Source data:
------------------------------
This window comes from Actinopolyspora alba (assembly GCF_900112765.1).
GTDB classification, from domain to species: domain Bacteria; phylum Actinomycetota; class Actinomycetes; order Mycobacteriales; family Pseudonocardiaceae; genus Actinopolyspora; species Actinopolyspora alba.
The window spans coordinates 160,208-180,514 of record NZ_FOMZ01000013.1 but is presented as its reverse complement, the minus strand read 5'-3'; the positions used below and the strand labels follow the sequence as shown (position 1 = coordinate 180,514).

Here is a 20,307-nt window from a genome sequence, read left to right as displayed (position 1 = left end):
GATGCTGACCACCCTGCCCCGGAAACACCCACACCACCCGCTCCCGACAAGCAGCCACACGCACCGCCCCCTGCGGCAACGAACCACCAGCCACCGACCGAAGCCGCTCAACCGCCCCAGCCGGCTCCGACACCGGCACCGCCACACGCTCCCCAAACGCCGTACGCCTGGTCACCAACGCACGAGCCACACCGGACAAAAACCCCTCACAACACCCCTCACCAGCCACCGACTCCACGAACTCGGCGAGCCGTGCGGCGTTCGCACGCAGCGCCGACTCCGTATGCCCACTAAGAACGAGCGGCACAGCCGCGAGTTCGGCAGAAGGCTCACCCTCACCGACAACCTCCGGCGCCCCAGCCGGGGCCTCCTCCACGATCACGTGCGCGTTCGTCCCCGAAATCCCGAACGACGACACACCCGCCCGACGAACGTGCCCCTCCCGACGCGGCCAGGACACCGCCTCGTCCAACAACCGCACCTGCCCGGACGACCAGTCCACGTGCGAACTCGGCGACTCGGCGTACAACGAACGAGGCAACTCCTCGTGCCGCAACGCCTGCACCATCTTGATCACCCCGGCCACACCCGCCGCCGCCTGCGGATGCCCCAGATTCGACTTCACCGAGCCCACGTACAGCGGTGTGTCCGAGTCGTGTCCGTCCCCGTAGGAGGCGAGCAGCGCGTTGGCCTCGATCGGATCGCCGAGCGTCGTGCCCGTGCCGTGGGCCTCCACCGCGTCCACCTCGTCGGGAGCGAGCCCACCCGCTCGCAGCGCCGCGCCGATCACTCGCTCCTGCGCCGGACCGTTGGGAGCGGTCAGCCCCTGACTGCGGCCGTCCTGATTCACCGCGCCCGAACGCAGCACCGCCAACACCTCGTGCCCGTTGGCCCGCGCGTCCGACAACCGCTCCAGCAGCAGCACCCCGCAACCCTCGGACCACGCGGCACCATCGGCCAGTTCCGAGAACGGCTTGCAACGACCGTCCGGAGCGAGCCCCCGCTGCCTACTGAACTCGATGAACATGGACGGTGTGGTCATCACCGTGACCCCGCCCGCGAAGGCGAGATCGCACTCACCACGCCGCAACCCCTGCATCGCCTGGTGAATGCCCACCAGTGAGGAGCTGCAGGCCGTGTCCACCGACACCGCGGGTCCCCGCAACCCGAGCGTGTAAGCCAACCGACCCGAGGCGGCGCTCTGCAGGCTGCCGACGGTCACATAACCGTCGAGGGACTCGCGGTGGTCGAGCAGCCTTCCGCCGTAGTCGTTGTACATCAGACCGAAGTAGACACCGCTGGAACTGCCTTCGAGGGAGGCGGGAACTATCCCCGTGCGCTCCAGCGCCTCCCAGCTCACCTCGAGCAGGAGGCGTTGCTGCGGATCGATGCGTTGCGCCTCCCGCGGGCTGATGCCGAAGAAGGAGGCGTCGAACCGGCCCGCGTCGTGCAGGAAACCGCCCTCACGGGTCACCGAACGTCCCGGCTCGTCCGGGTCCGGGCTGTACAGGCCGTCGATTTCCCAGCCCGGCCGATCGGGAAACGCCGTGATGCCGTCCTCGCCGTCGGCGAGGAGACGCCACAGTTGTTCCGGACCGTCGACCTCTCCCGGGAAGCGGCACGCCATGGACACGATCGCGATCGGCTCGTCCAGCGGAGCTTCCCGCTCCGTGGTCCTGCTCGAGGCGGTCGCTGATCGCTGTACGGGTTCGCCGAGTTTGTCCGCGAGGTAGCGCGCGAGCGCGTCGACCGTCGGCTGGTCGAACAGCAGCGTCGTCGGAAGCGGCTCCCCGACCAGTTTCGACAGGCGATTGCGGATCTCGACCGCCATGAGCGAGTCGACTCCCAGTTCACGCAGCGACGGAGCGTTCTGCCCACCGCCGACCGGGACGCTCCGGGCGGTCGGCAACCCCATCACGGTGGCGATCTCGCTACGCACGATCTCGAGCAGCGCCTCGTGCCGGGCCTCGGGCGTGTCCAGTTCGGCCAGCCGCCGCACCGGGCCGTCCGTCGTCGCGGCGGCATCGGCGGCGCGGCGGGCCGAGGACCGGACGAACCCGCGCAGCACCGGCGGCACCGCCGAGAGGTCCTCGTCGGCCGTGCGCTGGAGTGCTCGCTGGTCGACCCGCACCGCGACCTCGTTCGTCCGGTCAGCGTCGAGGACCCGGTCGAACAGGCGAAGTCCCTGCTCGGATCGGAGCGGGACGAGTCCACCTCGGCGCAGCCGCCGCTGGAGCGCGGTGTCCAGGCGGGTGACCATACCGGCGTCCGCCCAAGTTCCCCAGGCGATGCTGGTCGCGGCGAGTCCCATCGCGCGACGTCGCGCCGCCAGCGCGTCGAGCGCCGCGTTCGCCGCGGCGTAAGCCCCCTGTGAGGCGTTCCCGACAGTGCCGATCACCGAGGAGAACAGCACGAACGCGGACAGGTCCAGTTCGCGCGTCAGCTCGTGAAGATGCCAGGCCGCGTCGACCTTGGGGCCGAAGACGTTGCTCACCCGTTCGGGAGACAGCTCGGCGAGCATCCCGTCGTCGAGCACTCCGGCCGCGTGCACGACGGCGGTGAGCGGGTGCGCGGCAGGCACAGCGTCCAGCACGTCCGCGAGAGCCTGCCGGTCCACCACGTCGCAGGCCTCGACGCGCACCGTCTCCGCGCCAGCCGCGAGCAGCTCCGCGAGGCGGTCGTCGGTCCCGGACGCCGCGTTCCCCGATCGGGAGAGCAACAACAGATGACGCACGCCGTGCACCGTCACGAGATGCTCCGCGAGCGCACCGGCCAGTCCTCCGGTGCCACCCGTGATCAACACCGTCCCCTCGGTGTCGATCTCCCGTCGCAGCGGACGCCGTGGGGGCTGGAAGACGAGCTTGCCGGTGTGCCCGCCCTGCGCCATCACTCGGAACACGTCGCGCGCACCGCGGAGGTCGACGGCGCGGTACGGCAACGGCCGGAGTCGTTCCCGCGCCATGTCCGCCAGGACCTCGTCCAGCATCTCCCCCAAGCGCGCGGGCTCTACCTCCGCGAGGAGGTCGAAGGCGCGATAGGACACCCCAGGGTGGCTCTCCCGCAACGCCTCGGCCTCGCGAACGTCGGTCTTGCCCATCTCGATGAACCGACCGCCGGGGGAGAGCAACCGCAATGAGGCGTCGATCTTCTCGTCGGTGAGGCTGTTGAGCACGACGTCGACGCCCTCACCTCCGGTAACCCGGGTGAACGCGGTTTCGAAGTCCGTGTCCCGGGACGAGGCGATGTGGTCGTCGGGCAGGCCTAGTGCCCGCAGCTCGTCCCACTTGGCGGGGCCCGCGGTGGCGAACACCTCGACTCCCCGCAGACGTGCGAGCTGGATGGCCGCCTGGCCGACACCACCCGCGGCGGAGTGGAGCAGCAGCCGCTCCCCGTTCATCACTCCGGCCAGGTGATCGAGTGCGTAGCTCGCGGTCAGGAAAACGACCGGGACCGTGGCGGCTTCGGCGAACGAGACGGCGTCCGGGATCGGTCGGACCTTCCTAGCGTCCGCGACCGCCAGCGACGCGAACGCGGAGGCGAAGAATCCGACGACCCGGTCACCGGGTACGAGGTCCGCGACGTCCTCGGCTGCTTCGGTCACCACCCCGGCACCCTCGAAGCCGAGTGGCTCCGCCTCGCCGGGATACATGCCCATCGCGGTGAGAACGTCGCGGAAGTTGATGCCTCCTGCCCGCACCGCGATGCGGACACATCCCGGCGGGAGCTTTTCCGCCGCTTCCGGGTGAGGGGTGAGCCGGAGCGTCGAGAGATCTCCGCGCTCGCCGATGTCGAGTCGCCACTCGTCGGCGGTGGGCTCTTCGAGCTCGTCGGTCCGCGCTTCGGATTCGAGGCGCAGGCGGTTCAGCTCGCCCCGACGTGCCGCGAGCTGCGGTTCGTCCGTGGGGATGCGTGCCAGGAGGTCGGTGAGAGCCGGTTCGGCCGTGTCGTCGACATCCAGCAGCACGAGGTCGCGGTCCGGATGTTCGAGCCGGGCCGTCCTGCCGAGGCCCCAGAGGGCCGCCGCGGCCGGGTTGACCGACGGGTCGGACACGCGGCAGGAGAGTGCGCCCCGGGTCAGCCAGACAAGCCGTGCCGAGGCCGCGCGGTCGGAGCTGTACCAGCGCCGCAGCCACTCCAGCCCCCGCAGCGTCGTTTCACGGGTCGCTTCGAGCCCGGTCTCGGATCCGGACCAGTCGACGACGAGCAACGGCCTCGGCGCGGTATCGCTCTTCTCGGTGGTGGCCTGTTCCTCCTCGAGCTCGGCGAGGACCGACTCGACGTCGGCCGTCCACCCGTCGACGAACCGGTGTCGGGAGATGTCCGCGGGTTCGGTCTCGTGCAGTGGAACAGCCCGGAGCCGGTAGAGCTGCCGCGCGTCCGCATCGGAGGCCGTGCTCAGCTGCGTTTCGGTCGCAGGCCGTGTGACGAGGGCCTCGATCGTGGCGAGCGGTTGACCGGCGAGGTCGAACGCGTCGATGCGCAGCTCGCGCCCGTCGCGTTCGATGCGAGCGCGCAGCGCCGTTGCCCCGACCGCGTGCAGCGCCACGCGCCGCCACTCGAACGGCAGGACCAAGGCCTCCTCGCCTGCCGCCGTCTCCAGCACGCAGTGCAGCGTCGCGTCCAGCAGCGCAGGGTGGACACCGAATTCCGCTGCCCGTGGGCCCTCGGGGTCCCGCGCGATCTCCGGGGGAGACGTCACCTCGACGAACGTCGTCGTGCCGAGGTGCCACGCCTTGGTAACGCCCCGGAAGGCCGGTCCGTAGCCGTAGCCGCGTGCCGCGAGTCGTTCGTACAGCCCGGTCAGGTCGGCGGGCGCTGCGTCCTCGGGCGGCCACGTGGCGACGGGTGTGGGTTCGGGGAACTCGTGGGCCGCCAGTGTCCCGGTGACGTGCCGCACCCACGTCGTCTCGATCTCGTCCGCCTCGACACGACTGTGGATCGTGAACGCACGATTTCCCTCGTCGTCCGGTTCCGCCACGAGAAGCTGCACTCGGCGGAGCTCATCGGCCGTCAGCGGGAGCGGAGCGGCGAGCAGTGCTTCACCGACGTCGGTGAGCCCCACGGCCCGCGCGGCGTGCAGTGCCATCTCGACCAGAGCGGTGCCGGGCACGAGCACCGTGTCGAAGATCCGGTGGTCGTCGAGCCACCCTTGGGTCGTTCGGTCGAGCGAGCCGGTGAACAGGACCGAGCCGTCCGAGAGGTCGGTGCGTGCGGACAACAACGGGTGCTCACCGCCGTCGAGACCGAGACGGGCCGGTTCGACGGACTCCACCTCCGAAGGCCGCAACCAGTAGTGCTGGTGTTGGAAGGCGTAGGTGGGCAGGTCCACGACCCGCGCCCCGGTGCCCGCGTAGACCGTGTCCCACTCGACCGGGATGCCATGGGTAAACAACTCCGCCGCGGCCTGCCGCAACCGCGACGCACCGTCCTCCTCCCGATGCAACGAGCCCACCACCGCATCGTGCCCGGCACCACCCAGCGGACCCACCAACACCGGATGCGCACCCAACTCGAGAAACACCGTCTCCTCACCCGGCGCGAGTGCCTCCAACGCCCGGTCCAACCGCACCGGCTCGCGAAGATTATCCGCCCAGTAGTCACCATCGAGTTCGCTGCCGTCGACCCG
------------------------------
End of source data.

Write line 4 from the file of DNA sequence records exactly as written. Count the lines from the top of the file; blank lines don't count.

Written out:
Here is a 20,307-nt window from a genome sequence, read left to right as displayed (position 1 = left end):